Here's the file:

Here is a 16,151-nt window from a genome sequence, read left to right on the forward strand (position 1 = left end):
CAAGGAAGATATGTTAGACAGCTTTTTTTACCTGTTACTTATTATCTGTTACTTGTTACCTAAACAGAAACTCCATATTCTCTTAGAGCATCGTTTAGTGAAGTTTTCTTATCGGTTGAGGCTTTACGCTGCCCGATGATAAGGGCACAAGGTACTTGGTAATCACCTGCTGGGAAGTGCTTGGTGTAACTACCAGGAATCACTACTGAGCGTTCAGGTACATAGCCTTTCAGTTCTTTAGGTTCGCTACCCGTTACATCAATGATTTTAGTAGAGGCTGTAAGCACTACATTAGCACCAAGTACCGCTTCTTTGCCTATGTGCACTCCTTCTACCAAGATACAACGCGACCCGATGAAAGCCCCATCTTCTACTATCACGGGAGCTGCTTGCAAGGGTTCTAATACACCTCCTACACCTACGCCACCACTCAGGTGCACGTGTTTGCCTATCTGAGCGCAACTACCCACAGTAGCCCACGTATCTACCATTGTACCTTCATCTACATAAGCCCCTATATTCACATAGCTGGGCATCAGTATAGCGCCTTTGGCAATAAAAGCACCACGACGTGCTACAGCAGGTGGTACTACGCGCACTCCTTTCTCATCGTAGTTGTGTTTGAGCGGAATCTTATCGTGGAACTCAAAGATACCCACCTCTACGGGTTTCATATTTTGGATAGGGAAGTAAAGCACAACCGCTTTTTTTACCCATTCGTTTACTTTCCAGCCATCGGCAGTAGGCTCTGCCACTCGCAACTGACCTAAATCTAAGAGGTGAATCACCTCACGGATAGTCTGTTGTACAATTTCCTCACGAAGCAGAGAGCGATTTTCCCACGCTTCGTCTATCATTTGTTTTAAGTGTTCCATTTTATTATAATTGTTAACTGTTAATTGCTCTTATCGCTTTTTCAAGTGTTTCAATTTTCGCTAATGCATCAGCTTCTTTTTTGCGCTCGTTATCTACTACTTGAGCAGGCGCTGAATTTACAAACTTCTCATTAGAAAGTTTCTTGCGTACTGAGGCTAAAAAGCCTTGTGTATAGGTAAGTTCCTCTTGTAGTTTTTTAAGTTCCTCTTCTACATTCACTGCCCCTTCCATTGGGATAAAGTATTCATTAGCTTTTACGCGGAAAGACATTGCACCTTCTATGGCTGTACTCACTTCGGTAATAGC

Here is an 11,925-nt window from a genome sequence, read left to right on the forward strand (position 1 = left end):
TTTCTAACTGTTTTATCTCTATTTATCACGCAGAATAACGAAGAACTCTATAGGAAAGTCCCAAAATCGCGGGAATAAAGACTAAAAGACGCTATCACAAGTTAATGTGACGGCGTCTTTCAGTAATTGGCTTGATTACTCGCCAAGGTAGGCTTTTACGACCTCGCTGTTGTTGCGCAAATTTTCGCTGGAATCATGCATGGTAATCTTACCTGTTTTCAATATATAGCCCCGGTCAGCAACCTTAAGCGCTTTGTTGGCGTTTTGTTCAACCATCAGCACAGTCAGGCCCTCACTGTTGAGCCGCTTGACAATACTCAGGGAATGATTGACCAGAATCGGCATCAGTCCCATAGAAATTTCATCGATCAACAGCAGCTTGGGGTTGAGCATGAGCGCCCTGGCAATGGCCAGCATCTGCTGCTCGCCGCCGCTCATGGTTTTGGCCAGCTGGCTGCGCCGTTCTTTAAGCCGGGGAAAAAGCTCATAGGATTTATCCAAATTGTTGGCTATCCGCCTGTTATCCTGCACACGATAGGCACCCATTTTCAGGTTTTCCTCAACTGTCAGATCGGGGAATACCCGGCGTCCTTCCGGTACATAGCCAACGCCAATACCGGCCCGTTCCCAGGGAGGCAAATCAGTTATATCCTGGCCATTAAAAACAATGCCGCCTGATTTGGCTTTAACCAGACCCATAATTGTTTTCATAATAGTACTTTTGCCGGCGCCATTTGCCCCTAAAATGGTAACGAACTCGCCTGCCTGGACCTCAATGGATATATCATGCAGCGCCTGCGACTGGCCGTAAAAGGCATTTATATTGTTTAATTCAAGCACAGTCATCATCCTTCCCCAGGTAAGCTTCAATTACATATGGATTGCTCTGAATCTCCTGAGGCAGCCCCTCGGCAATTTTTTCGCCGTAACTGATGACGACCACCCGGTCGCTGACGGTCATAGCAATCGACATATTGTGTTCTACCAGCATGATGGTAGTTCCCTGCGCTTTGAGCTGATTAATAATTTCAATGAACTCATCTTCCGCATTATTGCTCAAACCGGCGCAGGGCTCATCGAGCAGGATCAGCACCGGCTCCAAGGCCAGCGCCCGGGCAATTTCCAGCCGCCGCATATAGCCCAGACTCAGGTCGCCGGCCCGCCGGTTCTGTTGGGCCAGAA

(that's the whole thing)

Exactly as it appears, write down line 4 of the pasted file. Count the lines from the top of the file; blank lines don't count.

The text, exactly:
TTTCTAACTGTTTTATCTCTATTTATCACGCAGAATAACGAAGAACTCTATAGGAAAGTCCCAAAATCGCGGGAATAAAGACTAAAAGACGCTATCACAAGTTAATGTGACGGCGTCTTTCAGTAATTGGCTTGATTACTCGCCAAGGTAGGCTTTTACGACCTCGCTGTTGTTGCGCAAATTTTCGCTGGAATCATGCATGGTAATCTTACCTGTTTTCAATATATAGCCCCGGTCAGCAACCTTAAGCGCTTTGTTGGCGTTTTGTTCAACCATCAGCACAGTCAGGCCCTCACTGTTGAGCCGCTTGACAATACTCAGGGAATGATTGACCAGAATCGGCATCAGTCCCATAGAAATTTCATCGATCAACAGCAGCTTGGGGTTGAGCATGAGCGCCCTGGCAATGGCCAGCATCTGCTGCTCGCCGCCGCTCATGGTTTTGGCCAGCTGGCTGCGCCGTTCTTTAAGCCGGGGAAAAAGCTCATAGGATTTATCCAAATTGTTGGCTATCCGCCTGTTATCCTGCACACGATAGGCACCCATTTTCAGGTTTTCCTCAACTGTCAGATCGGGGAATACCCGGCGTCCTTCCGGTACATAGCCAACGCCAATACCGGCCCGTTCCCAGGGAGGCAAATCAGTTATATCCTGGCCATTAAAAACAATGCCGCCTGATTTGGCTTTAACCAGACCCATAATTGTTTTCATAATAGTACTTTTGCCGGCGCCATTTGCCCCTAAAATGGTAACGAACTCGCCTGCCTGGACCTCAATGGATATATCATGCAGCGCCTGCGACTGGCCGTAAAAGGCATTTATATTGTTTAATTCAAGCACAGTCATCATCCTTCCCCAGGTAAGCTTCAATTACATATGGATTGCTCTGAATCTCCTGAGGCAGCCCCTCGGCAATTTTTTCGCCGTAACTGATGACGACCACCCGGTCGCTGACGGTCATAGCAATCGACATATTGTGTTCTACCAGCATGATGGTAGTTCCCTGCGCTTTGAGCTGATTAATAATTTCAATGAACTCATCTTCCGCATTATTGCTCAAACCGGCGCAGGGCTCATCGAGCAGGATCAGCACCGGCTCCAAGGCCAGCGCCCGGGCAATTTCCAGCCGCCGCATATAGCCCAGACTCAGGTCGCCGGCCCGCCGGTTCTGTTGGGCCAGAA